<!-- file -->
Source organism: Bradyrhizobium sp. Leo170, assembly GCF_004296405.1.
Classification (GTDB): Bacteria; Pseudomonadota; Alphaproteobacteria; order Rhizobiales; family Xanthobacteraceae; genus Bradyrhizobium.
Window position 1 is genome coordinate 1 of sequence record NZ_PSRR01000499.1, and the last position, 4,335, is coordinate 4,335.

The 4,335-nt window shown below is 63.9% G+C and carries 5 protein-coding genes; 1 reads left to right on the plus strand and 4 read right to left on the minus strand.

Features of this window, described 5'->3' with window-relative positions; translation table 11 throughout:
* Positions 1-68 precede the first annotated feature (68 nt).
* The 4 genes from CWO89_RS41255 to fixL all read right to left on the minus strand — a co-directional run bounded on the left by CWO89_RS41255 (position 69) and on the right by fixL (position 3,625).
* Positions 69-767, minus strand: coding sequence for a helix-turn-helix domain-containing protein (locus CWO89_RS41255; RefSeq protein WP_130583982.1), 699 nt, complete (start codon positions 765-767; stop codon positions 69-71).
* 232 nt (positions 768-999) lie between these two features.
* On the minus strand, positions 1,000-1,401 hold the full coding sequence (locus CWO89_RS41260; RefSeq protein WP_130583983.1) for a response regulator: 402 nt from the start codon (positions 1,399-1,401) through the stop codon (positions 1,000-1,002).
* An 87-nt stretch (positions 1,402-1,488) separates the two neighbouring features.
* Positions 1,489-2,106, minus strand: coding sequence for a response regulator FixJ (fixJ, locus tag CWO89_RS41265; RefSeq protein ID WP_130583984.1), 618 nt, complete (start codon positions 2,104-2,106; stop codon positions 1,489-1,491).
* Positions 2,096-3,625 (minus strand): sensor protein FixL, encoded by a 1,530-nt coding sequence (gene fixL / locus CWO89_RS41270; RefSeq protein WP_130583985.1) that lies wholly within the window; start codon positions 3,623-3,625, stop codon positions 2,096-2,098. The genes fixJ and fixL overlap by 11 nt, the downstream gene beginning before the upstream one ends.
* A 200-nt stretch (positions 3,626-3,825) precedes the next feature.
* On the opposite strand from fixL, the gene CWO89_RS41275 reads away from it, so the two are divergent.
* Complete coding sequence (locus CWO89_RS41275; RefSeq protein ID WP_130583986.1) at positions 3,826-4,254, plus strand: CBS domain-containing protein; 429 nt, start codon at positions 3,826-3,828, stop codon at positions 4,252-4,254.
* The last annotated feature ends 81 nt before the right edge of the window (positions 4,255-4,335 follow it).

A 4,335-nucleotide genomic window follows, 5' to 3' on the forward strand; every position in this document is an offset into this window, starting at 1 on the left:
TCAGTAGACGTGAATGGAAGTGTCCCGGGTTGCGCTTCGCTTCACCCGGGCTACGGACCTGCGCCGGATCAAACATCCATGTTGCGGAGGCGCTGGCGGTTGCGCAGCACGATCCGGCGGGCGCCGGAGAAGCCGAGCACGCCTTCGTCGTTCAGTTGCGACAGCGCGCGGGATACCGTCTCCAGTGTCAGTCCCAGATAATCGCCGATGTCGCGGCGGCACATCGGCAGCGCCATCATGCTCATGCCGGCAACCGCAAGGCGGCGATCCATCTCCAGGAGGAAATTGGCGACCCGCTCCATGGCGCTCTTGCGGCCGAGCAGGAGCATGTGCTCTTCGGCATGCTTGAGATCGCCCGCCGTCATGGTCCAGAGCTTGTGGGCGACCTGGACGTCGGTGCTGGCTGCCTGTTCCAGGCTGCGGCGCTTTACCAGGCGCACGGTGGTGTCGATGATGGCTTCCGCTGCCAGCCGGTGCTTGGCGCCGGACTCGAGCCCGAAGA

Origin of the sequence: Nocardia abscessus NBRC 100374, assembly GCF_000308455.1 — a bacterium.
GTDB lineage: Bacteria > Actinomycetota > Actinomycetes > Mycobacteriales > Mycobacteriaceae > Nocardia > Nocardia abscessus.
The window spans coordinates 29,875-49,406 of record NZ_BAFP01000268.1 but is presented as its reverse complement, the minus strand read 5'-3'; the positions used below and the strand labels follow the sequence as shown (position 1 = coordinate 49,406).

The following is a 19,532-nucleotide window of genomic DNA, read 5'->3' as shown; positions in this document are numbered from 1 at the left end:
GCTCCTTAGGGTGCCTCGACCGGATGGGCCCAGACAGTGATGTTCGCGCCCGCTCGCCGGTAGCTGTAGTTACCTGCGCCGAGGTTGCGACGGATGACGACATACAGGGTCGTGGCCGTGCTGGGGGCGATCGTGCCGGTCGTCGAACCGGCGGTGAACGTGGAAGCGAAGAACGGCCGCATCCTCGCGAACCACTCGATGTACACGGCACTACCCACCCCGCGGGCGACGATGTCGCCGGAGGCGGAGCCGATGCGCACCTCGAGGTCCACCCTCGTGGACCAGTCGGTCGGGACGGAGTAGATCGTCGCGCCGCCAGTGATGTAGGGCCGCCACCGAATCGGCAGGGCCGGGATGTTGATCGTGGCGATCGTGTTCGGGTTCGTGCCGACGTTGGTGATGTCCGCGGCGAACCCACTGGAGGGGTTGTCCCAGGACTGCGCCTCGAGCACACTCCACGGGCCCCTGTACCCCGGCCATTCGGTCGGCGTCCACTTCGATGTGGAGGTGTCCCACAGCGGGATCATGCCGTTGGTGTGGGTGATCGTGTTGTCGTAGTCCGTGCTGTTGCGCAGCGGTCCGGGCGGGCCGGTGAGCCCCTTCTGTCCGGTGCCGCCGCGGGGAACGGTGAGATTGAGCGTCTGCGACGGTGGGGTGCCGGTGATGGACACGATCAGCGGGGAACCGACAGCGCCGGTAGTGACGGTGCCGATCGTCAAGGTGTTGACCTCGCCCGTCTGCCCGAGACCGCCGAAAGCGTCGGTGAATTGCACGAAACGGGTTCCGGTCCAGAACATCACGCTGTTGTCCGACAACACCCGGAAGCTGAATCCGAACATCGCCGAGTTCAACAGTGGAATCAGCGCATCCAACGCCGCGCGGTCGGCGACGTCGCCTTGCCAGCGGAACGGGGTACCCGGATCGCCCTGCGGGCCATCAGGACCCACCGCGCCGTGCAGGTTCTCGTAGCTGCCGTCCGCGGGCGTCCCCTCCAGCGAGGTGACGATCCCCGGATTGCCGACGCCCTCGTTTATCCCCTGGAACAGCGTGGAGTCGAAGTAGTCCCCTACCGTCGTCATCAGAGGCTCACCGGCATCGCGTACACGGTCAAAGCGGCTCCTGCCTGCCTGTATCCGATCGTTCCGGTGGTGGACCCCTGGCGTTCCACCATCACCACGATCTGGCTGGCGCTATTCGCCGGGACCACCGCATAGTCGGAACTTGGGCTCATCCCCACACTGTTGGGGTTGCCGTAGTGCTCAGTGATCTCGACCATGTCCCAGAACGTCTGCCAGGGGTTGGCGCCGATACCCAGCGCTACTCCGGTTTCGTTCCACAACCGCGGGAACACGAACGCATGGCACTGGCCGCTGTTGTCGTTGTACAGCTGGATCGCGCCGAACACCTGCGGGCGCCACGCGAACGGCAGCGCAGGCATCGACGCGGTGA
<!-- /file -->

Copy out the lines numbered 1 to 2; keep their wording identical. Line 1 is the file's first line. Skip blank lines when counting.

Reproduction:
Source organism: Bradyrhizobium sp. Leo170, assembly GCF_004296405.1.
Classification (GTDB): Bacteria; Pseudomonadota; Alphaproteobacteria; order Rhizobiales; family Xanthobacteraceae; genus Bradyrhizobium.